'password'     =>'required',
            return back();
            'first_name'    =>$request->input('first_name'),
            'last_name'    =>$request->input('last_name'),
            'email'    =>$request->input('email'),
            'phone'    =>$request->input('phone'),
            'password'    =>Hash::make($request->input('password')),
        toastr()->success('You have successfully registered on our test application');

In the above script, we have a registerUser(Request $request) method that takes request as a parameter.

This method then validates the user requests. For example, the request should have all the fields and meet the defined regular expressions.

When the above validation fails, we alert the user using the toastr package.

If the validation test passes, we use the User model that we had defined to add users to the database.

Upon successful registration, we notify the user with a confirmation message.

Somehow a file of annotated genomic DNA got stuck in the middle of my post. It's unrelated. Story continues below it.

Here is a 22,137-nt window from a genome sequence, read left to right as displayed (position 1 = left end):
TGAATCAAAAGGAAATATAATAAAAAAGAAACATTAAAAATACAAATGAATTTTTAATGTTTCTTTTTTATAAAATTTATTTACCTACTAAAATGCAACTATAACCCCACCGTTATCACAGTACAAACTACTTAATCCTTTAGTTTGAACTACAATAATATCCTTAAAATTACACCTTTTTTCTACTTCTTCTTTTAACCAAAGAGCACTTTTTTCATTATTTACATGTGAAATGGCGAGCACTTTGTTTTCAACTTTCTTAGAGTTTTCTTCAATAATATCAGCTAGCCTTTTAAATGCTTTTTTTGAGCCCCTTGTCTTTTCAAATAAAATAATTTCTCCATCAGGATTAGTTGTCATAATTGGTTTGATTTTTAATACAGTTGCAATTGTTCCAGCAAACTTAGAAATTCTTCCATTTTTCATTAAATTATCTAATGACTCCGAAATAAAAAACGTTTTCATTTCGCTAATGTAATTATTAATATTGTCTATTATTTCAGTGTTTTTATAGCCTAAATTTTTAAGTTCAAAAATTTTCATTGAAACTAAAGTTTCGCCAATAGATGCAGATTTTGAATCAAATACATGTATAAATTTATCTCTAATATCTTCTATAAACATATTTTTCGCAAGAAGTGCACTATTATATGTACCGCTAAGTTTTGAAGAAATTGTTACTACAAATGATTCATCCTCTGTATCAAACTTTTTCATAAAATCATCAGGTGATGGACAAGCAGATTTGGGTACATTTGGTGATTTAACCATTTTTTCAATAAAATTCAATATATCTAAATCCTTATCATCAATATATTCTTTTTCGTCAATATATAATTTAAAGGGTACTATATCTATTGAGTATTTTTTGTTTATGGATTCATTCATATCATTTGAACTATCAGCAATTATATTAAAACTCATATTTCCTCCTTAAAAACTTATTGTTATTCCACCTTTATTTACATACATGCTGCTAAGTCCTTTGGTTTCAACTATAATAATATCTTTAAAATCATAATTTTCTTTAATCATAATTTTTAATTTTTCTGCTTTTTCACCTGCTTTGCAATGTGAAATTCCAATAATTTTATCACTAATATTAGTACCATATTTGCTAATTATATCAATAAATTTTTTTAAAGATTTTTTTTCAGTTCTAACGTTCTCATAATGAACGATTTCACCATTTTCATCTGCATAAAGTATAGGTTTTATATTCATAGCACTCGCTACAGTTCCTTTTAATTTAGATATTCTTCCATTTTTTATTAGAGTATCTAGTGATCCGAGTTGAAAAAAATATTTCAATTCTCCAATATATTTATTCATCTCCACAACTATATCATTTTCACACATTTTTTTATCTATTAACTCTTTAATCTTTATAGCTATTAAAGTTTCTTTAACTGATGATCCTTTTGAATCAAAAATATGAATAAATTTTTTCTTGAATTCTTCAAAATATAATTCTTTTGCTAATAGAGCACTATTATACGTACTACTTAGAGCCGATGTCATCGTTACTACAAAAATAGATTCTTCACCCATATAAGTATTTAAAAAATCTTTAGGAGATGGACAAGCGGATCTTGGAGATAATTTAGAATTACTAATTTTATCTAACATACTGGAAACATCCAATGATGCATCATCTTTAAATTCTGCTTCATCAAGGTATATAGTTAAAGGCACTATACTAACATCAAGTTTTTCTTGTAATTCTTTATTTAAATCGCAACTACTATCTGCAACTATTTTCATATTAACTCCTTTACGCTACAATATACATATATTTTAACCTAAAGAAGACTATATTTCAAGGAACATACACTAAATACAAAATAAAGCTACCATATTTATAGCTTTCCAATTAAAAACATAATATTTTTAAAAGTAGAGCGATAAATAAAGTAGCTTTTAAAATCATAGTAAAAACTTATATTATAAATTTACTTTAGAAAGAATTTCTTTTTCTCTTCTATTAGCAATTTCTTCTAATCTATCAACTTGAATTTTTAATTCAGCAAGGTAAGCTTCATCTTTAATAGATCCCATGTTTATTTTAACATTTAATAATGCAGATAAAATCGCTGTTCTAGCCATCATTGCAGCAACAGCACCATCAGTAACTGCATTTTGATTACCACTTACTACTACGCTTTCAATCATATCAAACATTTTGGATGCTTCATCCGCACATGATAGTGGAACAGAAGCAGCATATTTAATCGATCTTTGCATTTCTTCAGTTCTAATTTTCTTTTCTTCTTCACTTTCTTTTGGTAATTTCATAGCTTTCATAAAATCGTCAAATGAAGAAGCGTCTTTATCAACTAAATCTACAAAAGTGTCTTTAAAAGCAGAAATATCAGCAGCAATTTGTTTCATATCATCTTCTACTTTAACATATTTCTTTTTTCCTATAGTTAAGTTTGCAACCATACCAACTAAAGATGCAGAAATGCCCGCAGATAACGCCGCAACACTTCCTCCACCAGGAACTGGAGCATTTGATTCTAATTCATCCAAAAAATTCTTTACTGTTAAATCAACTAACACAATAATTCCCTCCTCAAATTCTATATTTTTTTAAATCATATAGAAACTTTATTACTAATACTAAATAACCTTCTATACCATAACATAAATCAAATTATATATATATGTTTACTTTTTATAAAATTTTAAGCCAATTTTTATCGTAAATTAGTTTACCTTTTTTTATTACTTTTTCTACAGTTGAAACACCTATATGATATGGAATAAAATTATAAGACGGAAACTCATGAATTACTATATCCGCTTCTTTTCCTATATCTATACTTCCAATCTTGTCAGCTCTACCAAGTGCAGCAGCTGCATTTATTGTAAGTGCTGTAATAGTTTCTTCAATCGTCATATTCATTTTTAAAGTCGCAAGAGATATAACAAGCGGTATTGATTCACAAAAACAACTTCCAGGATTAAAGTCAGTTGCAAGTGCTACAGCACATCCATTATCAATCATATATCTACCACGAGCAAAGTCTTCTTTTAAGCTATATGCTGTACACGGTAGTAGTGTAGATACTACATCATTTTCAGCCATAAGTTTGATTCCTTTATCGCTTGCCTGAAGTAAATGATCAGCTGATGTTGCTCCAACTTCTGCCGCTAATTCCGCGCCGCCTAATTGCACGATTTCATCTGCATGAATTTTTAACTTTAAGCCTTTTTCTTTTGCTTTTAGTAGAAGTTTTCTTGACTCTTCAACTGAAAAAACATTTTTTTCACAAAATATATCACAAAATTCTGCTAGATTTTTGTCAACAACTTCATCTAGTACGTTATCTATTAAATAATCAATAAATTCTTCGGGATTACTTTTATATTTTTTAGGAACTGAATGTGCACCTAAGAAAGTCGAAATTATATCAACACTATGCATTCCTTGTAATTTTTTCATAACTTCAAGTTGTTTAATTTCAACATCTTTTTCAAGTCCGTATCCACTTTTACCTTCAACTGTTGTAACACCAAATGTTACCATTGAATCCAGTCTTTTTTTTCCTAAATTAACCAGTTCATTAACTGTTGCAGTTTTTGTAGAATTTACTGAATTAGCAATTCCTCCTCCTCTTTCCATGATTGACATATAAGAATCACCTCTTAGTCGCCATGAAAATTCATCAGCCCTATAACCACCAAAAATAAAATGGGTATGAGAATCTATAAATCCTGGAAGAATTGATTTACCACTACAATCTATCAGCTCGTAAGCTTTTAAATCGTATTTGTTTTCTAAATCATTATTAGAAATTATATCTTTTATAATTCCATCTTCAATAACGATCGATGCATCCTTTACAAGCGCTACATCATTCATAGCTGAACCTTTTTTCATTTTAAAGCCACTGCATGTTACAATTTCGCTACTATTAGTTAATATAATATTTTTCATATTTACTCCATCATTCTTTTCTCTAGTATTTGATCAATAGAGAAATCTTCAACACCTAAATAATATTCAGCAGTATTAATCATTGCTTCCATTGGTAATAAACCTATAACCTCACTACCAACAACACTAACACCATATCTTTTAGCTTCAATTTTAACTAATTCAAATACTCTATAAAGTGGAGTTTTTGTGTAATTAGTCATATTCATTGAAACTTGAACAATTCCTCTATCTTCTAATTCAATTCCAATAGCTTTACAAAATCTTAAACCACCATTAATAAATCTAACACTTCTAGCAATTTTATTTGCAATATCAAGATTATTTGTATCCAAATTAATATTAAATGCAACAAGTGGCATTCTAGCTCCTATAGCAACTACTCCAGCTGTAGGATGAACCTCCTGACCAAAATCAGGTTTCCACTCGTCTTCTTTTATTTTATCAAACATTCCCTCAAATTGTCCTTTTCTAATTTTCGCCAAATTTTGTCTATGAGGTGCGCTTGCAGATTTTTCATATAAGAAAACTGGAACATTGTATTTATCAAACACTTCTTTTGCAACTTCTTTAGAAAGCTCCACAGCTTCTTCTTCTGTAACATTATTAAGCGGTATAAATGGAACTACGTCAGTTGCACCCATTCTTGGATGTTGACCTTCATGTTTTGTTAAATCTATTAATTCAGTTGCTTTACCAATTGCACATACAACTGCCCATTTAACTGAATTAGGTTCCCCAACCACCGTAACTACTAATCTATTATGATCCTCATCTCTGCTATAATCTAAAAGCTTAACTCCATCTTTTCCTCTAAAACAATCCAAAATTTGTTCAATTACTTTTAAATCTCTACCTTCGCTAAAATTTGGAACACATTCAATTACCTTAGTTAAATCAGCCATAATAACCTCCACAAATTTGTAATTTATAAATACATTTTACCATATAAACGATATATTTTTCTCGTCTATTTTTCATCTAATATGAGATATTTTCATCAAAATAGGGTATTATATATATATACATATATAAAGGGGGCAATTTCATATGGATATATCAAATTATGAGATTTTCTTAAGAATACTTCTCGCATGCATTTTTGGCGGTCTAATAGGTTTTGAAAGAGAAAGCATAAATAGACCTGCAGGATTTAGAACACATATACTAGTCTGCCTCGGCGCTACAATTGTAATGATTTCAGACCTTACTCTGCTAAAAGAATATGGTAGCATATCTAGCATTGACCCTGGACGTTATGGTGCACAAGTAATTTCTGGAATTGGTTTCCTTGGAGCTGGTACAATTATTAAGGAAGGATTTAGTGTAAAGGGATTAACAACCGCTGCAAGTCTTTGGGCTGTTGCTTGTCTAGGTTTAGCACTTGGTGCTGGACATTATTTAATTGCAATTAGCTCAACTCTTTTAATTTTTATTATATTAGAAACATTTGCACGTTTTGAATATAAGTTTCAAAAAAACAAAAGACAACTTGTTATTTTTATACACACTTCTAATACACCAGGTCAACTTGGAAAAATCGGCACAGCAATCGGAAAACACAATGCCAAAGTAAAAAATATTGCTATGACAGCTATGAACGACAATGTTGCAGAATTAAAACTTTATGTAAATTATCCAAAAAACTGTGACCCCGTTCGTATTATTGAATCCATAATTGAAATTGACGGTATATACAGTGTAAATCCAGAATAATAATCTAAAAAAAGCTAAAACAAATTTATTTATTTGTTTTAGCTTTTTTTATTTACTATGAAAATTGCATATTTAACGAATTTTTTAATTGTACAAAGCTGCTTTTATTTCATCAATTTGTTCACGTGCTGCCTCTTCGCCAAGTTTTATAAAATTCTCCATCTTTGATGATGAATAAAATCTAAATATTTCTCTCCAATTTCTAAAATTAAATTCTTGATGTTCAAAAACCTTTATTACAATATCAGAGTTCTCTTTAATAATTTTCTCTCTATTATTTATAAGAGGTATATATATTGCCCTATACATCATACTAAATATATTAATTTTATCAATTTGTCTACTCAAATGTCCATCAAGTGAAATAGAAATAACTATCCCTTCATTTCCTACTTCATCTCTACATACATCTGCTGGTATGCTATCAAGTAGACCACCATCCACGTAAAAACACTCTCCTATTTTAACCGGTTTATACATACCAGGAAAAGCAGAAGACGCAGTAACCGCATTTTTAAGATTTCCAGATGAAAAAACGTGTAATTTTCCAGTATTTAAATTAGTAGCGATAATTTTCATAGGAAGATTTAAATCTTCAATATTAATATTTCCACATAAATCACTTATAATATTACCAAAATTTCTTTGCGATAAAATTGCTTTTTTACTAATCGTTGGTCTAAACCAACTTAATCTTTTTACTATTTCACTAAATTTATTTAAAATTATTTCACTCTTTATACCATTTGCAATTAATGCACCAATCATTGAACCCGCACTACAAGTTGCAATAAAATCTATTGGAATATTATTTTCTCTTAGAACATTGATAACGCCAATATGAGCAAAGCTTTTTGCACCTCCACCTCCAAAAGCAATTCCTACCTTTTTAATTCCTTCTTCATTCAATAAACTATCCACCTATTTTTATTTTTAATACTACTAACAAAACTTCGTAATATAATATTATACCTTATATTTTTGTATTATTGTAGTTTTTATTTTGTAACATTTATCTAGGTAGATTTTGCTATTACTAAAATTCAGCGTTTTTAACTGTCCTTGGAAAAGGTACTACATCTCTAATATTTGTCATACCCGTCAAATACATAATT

It’s important to note that Toastr package has different types of alerts. In our case, we have used the success() with a green background color.

We’ve also used an error() alert with a red background. Other functions include warning() methods which you may use to warn users against certain operations.

Now that we have got a functional user registration, let’s proceed and create our routes in the routes/web.php file, as shown below:


Let’s now finalise our application by adding the view in the resources/view/auth.php file.

<form method="POST" action="{{ route('signup') }}">
    <div class="form-group">
        <label for="first_name" class="col-md-4">{{ __('First Name') }}</label>

        <div class="col-md-6">
            <input id="first_name" name="first_name" type="text" class="form-control" required autofocus>

    <div class="form-group">
        <label for="last_name" class="col-md-4">{{ __('Last Name') }}</label>